3. Avatar
    Emmanuel Chukwuebuka Akaolisa September 4, 2019 at 5:55 am #

    I get mine on the dining table and in Bible studies

  4. Avatar
    Judith Robl September 4, 2019 at 6:16 am #

    From a nugget of family history, a Quaker wife struggles to keep her family together when her husband and two sons are removed from meeting for their participation in the patriot cause during the American Revolution. Still filling in history on this one. But then it led to all the women in my family who lived on the edge of wars. And…

  5. Avatar
    J.D. Wininger September 4, 2019 at 6:19 am #

    Living life my friend. It’s simply a matter of noticing what goes on around you. Enjoyed Mr. King’s response by the way.

  6. Avatar
    Roberta Sarver September 4, 2019 at 6:26 am #

    My first response: how did you manage to skip the first two-and-a-half years of high school and get away with it? That in itself would make a great story. We writers are curious people, as you know.

    I write a lot about the humorous side of human relationships. I came from a large family and had one myself. That gives me a ton of ideas.

  7. Avatar
    Andrew Budek-Schmeisser September 4, 2019 at 6:26 am #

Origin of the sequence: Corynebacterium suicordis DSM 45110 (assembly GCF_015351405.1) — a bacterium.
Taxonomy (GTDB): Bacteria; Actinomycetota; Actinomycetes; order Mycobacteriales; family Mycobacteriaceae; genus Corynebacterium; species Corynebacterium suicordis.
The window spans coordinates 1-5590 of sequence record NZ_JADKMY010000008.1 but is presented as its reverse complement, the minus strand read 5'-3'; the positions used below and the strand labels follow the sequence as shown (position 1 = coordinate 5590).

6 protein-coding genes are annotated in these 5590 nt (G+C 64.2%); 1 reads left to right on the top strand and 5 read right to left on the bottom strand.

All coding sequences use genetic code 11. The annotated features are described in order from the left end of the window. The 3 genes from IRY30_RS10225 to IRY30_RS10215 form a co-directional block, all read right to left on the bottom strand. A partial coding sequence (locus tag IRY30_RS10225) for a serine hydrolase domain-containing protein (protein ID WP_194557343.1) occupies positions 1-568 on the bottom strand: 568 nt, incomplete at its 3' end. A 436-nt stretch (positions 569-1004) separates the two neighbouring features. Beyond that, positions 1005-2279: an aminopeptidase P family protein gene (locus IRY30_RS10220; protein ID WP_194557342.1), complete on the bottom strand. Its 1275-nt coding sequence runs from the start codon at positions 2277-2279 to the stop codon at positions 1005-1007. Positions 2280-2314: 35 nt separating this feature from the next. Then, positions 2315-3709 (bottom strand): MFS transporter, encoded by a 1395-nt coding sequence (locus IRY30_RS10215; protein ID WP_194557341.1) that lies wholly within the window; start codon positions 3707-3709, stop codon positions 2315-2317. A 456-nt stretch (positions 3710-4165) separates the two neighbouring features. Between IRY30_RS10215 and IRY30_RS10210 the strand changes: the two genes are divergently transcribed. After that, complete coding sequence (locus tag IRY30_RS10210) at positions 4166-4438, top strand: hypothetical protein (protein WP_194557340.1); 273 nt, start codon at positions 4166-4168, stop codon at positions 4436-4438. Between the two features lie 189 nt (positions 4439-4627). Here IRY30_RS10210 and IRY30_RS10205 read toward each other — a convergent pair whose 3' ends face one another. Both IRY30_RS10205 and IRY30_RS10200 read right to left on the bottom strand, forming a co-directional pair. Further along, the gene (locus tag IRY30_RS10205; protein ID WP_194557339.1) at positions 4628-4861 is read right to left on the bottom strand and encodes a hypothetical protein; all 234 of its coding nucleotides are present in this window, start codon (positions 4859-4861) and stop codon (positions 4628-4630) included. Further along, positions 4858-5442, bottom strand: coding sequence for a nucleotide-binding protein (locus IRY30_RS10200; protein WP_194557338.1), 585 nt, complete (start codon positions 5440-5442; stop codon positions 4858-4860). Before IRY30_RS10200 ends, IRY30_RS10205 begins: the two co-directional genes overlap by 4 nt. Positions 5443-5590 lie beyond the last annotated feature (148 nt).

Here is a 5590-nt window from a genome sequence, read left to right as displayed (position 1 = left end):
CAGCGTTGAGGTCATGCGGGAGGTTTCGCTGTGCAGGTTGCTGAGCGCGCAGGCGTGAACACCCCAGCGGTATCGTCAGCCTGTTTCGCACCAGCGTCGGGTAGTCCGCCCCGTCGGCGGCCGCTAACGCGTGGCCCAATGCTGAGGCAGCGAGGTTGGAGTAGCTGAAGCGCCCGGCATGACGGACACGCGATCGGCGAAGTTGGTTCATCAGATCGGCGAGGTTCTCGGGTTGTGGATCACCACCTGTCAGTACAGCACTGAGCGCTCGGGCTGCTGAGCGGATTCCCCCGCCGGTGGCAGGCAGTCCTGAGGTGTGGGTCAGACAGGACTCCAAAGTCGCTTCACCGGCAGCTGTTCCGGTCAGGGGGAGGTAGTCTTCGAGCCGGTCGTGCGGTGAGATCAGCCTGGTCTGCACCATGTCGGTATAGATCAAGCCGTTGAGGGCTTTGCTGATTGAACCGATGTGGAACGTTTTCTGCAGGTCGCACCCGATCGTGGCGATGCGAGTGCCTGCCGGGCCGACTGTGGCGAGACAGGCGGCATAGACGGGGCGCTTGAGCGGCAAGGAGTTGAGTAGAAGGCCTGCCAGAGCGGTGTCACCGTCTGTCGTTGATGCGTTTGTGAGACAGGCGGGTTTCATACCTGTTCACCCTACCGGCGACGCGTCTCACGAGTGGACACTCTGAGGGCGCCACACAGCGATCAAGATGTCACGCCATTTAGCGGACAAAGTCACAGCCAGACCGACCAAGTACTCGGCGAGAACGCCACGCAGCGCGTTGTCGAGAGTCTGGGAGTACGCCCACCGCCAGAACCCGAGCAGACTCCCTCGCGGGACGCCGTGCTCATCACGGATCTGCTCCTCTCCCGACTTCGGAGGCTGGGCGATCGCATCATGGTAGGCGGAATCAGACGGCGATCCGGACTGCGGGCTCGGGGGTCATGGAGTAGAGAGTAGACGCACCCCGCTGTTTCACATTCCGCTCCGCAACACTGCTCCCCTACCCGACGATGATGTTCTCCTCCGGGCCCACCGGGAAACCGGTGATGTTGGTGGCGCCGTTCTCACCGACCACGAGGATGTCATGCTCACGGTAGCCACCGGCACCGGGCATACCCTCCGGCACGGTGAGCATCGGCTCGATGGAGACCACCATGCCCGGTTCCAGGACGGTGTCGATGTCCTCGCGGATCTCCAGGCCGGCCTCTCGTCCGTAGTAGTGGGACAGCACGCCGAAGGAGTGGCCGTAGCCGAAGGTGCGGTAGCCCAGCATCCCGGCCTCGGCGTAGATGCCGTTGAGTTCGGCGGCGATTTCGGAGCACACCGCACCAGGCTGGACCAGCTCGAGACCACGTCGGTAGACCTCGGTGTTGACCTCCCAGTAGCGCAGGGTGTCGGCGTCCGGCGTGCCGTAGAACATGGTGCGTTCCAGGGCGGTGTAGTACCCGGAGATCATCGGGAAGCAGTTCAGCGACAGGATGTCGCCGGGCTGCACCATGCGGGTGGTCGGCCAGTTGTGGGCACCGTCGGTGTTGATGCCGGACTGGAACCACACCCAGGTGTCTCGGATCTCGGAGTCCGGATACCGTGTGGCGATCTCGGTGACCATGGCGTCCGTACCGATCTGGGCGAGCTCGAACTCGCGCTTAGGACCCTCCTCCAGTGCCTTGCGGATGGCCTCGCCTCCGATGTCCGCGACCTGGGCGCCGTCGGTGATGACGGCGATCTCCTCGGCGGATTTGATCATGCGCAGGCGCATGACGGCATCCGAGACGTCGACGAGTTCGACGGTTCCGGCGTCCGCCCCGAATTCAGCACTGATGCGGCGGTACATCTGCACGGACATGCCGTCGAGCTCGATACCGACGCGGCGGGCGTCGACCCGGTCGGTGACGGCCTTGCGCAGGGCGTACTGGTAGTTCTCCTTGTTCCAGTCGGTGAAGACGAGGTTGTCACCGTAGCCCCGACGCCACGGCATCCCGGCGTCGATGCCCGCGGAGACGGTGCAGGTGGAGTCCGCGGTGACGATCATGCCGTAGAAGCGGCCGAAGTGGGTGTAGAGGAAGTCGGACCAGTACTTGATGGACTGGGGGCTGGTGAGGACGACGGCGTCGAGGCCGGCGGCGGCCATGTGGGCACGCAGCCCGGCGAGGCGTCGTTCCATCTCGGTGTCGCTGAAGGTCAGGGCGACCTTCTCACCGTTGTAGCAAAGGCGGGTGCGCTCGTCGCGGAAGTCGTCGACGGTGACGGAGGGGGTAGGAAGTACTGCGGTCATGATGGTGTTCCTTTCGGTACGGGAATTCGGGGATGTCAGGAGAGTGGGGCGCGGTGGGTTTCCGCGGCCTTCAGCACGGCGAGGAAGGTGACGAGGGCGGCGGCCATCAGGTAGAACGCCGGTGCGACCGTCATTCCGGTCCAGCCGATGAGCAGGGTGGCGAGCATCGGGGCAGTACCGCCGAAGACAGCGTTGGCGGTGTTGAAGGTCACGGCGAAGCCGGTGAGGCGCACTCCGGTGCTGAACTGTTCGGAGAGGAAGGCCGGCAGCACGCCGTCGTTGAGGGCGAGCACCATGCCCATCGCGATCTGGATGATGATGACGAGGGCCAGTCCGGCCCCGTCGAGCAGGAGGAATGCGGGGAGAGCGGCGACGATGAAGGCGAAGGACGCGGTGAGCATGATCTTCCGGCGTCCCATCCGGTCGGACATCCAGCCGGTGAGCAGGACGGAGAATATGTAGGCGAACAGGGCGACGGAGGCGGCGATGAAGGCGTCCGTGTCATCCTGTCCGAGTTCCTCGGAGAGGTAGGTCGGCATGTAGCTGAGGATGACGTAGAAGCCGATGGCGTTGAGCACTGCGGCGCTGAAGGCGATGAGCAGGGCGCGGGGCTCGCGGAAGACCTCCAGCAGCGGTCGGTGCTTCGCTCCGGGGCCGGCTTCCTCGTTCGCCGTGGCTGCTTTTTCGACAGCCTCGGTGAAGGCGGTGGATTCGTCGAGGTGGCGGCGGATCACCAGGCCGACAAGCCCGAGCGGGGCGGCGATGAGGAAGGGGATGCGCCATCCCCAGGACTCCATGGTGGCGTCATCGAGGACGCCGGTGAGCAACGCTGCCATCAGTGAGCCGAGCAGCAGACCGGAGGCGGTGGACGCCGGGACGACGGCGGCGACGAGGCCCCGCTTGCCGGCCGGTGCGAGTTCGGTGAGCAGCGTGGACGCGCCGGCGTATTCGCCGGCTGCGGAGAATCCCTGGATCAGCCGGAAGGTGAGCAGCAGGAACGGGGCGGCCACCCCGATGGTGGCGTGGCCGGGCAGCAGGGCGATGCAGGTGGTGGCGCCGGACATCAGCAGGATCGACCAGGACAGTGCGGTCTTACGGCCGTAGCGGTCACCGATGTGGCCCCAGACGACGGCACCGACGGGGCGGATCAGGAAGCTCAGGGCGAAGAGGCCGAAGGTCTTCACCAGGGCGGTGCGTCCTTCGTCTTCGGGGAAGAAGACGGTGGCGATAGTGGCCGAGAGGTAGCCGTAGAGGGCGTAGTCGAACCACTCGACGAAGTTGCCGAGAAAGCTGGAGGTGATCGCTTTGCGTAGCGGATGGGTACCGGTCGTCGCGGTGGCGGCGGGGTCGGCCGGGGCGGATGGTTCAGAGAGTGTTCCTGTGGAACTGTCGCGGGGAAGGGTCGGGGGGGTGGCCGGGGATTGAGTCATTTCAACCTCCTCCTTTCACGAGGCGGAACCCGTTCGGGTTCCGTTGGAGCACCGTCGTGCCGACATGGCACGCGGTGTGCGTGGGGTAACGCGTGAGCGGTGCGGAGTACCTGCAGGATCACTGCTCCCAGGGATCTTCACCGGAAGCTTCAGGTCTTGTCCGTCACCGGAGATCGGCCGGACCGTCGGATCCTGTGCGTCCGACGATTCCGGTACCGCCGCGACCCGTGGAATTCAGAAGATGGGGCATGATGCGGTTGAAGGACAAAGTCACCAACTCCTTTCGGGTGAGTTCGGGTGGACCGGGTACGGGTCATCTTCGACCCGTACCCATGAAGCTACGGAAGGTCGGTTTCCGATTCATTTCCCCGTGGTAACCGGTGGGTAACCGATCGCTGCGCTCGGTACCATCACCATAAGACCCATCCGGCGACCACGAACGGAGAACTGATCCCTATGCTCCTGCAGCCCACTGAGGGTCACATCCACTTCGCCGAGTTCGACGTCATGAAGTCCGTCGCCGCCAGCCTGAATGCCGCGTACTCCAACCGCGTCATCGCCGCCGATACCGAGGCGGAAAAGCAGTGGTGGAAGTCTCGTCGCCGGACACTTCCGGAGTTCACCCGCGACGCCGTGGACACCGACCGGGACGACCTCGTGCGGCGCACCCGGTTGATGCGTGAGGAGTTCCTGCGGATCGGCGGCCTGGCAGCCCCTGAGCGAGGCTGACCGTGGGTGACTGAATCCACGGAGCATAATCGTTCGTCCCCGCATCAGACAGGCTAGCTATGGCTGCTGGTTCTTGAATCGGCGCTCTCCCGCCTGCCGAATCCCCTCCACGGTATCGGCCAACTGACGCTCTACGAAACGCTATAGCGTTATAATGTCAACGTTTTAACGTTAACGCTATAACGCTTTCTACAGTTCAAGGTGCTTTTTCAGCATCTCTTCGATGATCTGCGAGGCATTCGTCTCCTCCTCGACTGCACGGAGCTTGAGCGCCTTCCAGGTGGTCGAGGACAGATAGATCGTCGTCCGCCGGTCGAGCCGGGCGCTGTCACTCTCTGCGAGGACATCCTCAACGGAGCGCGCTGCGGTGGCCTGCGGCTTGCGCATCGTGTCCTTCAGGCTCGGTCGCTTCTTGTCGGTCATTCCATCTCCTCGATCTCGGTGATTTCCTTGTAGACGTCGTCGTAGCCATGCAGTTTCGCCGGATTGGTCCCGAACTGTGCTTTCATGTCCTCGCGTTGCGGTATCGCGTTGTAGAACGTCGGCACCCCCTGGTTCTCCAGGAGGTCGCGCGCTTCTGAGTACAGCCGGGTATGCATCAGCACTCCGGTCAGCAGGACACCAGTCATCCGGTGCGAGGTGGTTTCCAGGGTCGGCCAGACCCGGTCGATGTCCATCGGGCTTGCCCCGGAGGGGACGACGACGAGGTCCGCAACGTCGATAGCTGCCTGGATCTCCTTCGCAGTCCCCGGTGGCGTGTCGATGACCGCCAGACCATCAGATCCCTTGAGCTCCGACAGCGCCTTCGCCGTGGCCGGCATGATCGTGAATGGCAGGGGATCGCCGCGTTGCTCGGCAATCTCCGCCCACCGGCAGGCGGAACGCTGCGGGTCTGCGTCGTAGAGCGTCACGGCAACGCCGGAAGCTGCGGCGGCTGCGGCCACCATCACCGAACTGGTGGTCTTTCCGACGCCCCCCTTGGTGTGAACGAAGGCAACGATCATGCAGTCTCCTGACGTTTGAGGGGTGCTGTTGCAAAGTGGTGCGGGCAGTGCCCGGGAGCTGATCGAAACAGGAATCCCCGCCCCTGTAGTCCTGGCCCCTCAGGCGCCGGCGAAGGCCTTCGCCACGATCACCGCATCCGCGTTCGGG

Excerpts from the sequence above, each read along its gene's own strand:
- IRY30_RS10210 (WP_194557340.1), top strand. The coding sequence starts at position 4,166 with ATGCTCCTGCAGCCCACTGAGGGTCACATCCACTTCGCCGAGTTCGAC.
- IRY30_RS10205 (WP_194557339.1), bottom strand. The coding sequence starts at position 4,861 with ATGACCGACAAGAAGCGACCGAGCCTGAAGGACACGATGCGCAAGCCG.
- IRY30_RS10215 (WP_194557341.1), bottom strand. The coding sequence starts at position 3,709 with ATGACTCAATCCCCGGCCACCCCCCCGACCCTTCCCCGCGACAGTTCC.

My ideas are not worth much now,
    they seem a waste of breath,
    for who wants to learn just how
    to face fear and pain and death?
    My focal length and f/stop
    are jammed unto the view
    that blocks the sun in drastic crop,
    that makes all bad things true.
    It seems that I can just recall
    a world of hope and play and light
    with a daily round not held in thrall
    to the demons, and the fight.
    Not disinclined to share, to give;
    this is just bloody hard to live.

    • Avatar
      claire o'sullivan September 4, 2019 at 11:52 am #

      Andrew —

      People avoid the concept or wave it away, the avoid people suffering and dying.

      The resolution to this IS to write about it as you do in your blog.

      blessings, prayers, always.

      • Avatar
        Andrew Budek-Schmeisser September 4, 2019 at 12:05 pm #

        Claire, thank you for this, and most especially for your prayers.

        It’s an important subject, I think, especially as there is a kind of hope to be found in a hopeless situation – and not a forlorn hope, either. But the lens through which I try to focus the learning is becoming increasingly telecopic, and the message gets hard to frame in a way that someone not thus beset can relate.

        And it takes a toll, because to even attempt it, I’ve got to face things I really don’t want to face. I’m not a fan of Nietzche, but his comment “Gaze not too long into the abyss, lest it gave into thee” does have the ring of truth.

        How I wish I could write of cotton-candy clouds upon which dance unicorns, sometimes…just for a day, a day’s break from having to be brave and forthright.

        But I can’t take a single step without being reminded of the doom that grows within me, and that, I guess, is what I’m meant to write.

        To do my best, and not to yield.

        But God, I am scared. Please help me not to be.

        • Avatar
          claire o'sullivan September 4, 2019 at 1:35 pm #